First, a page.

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CTS ignorance and statistics

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  • CTS ignorance and statistics

    Dear Biomch-L readers,

    The following two items may serve as summarizing information on the rather
    hectic debate about CTS (Carpal Tunnel Syndrome) on the C+HEALTH list during
    the past two months or so.

    Regards -- Herman J. Woltring, Eindhoven/NL


    Date: Sun, 29 Sep 1991 22:22:01 -0400
    From: Dan Updegrove
    Subject: Data collection on computer-related disabilities
    Sender: Computing and Health

    At last August's Seminar on Academic Computing in Snowmass, CO, and at the
    prior meeting of EDUCOM's Educational Uses of Information Technology (EUIT)
    task force, I was amazed -- and alarmed -- at the number of first-person and
    "my department" experiences with computer-related health problems. Carpal
    tunnel syndrome (CTS) and eyestrain were much discussed, as were physicians
    ignorance of possible connections between computer use and health complaints.
    (Also noteworthy were the number of senior computing professionals who had
    never heard of CTS.)

    At the University of Pennsylvania, we are very concerned about these
    issues, yet we lack data that would enable us to assess the magnitude of
    the problem. One senior official asserted six months ago that we'd never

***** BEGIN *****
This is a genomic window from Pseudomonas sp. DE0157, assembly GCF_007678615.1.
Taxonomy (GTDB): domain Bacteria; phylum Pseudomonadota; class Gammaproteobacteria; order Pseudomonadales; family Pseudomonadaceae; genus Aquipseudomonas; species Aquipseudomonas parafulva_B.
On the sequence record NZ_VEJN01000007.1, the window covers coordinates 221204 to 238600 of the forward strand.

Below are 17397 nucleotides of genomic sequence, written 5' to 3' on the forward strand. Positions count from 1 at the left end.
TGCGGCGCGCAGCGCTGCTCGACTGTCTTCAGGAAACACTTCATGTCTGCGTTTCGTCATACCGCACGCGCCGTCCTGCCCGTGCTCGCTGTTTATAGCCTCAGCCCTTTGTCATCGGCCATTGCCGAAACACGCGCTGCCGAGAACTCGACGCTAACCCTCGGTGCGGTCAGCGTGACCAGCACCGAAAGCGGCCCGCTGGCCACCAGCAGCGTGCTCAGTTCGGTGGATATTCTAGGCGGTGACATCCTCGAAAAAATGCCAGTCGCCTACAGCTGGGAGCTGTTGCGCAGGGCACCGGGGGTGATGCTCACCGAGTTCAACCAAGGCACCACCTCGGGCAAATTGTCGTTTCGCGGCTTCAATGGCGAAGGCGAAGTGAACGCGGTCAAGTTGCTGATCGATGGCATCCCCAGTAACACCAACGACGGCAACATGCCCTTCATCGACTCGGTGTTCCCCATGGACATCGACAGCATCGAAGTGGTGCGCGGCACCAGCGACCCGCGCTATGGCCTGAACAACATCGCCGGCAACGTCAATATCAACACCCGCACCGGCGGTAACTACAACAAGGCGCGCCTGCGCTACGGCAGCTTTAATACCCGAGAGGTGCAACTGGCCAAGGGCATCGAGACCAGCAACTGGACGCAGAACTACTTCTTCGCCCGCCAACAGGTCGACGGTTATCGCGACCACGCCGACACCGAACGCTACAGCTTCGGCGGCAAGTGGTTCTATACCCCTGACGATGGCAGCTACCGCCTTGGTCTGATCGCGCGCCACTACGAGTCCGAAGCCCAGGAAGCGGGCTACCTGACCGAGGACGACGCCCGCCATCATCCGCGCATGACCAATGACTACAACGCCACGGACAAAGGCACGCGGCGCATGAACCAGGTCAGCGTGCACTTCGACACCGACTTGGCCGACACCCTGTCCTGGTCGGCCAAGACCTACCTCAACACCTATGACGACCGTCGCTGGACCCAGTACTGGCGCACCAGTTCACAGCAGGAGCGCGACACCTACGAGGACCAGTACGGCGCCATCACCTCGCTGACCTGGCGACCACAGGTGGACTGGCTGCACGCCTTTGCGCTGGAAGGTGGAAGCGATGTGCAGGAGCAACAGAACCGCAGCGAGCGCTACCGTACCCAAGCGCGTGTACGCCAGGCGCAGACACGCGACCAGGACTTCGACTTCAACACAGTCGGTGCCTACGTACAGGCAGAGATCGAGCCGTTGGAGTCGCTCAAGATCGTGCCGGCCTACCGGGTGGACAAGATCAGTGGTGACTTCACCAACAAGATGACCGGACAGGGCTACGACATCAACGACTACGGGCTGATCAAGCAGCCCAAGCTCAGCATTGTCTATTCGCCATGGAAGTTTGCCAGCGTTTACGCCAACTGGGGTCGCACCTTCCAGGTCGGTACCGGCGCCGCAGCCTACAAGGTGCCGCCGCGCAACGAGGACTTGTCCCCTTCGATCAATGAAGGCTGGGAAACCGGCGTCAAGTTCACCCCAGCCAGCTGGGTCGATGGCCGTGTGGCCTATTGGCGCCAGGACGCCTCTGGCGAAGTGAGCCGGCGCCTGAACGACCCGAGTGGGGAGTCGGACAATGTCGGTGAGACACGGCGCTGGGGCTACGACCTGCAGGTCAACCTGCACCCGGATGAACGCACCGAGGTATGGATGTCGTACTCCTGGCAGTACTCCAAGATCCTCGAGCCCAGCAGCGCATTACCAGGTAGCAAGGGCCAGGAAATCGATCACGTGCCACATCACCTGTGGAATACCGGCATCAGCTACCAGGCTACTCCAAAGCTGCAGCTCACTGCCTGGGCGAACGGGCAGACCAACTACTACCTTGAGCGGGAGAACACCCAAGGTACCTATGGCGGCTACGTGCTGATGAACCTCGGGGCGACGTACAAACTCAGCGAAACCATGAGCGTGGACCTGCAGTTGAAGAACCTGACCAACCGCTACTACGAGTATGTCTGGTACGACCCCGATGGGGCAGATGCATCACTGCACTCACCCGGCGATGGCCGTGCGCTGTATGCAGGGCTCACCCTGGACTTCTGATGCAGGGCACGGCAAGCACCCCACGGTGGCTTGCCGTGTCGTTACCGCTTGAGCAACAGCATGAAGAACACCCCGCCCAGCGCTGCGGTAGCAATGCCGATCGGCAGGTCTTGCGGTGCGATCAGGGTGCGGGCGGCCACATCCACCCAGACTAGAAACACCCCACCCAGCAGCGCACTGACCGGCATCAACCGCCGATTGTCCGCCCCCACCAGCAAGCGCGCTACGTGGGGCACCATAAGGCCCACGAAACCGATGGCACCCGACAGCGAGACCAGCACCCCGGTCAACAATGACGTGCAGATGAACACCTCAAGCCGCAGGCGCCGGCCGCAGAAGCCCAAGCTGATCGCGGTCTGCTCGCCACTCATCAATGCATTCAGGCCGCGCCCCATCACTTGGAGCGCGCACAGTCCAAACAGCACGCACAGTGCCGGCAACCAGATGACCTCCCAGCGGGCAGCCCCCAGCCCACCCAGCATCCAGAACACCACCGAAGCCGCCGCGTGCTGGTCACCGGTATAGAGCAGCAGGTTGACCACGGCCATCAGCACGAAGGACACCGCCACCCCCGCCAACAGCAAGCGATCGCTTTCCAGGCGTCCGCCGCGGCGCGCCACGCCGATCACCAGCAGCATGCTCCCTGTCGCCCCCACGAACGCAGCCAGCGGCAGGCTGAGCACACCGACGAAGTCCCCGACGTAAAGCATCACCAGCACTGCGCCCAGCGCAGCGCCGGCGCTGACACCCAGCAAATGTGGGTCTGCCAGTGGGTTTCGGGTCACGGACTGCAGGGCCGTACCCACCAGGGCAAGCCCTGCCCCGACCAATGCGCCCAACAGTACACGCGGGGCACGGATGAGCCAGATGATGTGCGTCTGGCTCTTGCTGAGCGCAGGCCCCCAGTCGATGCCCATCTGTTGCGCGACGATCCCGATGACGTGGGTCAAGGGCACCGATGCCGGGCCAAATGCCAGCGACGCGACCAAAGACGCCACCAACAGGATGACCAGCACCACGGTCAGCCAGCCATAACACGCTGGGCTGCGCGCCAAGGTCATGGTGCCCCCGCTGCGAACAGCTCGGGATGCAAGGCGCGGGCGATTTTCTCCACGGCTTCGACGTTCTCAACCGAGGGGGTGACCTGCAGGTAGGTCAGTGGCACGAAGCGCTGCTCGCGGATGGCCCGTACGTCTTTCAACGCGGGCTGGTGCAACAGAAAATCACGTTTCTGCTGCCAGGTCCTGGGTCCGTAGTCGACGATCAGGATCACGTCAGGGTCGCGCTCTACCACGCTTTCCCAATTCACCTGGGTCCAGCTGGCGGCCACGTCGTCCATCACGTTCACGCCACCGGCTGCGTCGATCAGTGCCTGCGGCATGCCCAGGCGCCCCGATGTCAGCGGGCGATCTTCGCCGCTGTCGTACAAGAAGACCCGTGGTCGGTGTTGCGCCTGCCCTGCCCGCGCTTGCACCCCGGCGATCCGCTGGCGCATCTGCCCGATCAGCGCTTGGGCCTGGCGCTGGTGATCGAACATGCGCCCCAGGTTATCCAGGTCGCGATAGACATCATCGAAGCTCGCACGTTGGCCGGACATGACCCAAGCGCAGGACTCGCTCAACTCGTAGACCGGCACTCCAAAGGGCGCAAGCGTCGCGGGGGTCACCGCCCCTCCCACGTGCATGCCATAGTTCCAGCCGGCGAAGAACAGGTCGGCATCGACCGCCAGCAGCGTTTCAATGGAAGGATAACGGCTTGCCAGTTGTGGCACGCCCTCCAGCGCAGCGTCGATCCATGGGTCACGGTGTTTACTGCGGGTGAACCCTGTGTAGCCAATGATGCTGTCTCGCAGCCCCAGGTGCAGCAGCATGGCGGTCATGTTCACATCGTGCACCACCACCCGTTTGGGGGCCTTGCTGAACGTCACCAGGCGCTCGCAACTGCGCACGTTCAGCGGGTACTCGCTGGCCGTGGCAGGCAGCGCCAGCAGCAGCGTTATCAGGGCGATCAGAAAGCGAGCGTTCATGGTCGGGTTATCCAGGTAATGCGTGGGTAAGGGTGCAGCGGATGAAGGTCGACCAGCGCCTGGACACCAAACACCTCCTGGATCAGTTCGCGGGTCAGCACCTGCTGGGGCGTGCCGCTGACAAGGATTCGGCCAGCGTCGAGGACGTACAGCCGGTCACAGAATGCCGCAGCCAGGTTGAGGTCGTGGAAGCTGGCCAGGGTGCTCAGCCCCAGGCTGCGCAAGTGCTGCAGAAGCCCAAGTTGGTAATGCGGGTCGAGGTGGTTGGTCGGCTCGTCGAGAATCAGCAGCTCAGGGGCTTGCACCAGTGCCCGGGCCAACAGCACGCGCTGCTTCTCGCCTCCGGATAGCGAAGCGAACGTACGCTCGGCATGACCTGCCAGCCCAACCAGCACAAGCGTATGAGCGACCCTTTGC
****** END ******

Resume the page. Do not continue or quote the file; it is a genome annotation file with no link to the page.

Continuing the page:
had an occurrence of CTS, when two people at the meeting had colleagues in
    surgery at the time! (It turned out that not one of the 40 people in the
    room was aware of the "standard policy" that required anyone suspecting a
    work-related health problem to be examined by our Hospital's department of
    occupational medicine. No data; no problem!)

    Do any of you have experience with, or ideas about, collecting data on the
    incidence of computer-related health problems in your institution? Any
    data collection in progress? (For example, does anyone inspect or photograph
    workplaces of those complaining of/treated for injuries?) Any advice for
    those with nothing to report except anecdotes?

    Dan Updegrove
    Assistant Vice Provost


    Date: Wed, 2 Oct 1991 15:40:04 EDT
    From: Chris.Grant@UM.CC.UMICH.EDU
    Subject: National CTD statistics
    Sender: Computing and Health

    Someone gave some numbers about repetitive motion disorders
    constituting over 50% of workplace injuries. I'd like to
    correct and clarify this number, because it's not quite as
    scarey as it sounds. The Bureau of Labor Statistics did
    produce figures saying that RM problems are 52% of workplace
    illnesses (NOT injuries). Illnesses is a small category
    involving latency, etc. The category of injuries is much, much
    bigger ... 25 times as many injuries as illnesses. If all the
    repetitive motion problems were classified as injuries, they
    would amount to only TWO percent of injuries.

    Also, the vast majority of RM cases don't occur in offices.
    They are in factories, meatpacking plants, agriculture, carpentry,
    and so forth. The rates for office workers seem to be very
    low in relation to this ... 2 new cases per 10,000 workers in
    1989 as opposed to 20 new cases for other kinds of workers.

    Really, upper-extremity CTDs are fairly insignificant compared
    with things like lower back pain, which occur in offices at ten
    times the rate and often ten times the cost, per affected worker.

    I'm not trying to downplay the signifance of CTDs, but I don't
    want its incidence, prevalence, or cost blown out of proportion,